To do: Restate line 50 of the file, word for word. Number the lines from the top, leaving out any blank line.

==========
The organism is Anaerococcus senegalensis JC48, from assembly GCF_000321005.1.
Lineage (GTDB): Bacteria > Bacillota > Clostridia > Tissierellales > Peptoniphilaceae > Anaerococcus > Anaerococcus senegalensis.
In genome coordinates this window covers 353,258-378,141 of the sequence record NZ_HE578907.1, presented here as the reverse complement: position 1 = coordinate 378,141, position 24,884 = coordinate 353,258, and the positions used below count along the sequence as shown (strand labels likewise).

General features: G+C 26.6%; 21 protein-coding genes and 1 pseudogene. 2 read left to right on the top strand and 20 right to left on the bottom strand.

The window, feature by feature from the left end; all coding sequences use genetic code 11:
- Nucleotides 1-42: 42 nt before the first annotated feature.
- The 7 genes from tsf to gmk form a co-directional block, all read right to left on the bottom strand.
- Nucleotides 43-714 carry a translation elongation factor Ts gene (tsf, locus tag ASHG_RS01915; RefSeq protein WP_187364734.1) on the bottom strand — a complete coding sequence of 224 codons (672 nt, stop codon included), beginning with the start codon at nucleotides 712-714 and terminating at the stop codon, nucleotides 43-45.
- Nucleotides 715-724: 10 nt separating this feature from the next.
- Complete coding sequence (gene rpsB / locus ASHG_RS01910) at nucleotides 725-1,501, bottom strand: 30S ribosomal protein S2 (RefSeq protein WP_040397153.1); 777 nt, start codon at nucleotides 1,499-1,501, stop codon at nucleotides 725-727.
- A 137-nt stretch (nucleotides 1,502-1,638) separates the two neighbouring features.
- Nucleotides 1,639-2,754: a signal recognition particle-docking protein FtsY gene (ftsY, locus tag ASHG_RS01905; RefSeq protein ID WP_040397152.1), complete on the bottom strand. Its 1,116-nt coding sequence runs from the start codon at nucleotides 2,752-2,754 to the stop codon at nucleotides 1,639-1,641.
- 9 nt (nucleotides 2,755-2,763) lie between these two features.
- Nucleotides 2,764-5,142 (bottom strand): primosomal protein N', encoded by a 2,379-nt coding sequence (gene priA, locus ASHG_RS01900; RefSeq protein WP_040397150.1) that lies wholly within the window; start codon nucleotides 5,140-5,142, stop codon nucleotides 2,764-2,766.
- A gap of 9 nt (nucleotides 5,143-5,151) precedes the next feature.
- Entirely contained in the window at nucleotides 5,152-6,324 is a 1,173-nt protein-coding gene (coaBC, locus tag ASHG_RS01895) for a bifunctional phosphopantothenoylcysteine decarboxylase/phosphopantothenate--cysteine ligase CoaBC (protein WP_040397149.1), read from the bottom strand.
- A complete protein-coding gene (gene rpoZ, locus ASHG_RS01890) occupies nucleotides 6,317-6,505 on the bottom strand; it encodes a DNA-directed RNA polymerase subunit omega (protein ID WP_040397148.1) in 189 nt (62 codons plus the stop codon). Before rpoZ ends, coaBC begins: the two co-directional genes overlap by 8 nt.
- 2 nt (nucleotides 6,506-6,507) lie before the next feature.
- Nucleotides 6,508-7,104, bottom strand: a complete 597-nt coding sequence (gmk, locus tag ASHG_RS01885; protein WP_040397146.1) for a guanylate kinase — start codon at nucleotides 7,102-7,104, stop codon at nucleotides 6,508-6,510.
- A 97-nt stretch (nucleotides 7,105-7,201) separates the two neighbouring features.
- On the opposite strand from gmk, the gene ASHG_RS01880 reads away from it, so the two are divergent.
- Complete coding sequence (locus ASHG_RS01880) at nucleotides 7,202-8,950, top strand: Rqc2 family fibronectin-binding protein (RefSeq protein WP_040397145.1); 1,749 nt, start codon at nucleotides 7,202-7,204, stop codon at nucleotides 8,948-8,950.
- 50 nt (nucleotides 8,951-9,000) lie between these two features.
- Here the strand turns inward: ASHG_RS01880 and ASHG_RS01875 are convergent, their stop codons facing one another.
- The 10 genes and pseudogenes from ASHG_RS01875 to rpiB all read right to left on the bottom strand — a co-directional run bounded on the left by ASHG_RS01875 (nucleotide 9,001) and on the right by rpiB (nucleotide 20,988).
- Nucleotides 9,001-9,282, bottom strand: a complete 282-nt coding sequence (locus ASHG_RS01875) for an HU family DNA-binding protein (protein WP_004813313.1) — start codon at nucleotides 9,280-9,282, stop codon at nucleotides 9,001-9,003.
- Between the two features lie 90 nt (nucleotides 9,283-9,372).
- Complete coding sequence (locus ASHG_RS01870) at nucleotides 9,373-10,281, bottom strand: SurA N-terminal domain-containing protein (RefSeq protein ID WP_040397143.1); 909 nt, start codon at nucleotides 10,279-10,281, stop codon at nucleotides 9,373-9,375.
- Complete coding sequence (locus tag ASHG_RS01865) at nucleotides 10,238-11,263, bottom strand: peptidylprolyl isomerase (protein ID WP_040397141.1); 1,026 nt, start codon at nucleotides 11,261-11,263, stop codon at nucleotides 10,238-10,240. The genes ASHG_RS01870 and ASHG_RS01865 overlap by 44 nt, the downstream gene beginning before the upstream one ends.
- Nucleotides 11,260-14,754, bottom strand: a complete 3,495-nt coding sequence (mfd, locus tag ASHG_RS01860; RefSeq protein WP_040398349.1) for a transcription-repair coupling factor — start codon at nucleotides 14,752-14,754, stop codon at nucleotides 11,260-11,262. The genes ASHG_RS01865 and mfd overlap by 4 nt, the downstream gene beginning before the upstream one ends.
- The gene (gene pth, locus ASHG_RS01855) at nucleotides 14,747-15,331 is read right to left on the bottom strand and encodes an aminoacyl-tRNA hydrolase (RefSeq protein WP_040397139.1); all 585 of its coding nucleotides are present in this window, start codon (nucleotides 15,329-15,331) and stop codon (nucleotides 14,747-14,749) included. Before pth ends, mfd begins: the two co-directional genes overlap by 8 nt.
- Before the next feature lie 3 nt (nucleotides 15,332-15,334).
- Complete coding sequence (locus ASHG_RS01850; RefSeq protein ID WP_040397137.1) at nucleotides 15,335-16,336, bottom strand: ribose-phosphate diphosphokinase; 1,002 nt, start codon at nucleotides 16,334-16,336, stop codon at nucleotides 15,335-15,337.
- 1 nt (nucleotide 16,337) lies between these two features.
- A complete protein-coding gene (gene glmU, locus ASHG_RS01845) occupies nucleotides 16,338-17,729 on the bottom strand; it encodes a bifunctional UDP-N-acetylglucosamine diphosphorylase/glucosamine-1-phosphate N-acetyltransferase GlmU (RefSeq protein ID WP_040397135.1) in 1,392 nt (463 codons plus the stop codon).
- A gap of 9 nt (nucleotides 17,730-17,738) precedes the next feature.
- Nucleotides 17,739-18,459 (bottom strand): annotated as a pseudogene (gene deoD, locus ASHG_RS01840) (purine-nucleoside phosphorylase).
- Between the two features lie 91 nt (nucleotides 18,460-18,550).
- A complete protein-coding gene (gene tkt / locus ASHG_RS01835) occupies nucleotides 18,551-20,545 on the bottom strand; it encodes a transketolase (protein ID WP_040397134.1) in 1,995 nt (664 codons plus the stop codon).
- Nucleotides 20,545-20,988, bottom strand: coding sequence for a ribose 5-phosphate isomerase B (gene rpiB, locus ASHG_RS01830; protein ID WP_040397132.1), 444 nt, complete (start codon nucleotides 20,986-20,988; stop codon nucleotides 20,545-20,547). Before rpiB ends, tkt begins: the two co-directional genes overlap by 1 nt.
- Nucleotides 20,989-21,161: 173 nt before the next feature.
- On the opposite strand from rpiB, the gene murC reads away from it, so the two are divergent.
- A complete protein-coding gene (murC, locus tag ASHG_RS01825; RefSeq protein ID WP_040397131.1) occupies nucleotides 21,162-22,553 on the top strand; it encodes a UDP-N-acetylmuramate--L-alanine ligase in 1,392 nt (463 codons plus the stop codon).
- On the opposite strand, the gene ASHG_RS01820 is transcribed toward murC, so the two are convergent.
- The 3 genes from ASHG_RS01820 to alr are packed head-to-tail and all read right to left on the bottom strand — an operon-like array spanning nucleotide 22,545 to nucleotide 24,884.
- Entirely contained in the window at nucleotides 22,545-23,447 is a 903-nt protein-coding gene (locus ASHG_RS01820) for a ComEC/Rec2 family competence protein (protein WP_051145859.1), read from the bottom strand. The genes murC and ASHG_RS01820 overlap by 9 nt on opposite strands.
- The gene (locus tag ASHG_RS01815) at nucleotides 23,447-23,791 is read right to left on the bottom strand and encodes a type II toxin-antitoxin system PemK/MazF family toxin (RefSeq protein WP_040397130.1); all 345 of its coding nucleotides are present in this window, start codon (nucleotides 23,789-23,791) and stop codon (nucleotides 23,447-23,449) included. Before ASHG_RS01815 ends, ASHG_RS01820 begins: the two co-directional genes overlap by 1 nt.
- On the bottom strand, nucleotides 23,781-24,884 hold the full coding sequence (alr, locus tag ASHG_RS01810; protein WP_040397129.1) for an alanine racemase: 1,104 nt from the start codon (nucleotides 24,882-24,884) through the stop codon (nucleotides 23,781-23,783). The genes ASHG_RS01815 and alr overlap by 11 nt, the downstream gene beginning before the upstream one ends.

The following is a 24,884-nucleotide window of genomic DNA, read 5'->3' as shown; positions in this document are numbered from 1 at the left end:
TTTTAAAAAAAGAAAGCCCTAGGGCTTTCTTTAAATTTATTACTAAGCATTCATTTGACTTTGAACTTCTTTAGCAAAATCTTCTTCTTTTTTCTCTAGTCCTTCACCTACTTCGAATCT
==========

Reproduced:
TTTTAAAAAAAGAAAGCCCTAGGGCTTTCTTTAAATTTATTACTAAGCATTCATTTGACTTTGAACTTCTTTAGCAAAATCTTCTTCTTTTTTCTCTAGTCCTTCACCTACTTCGAATCT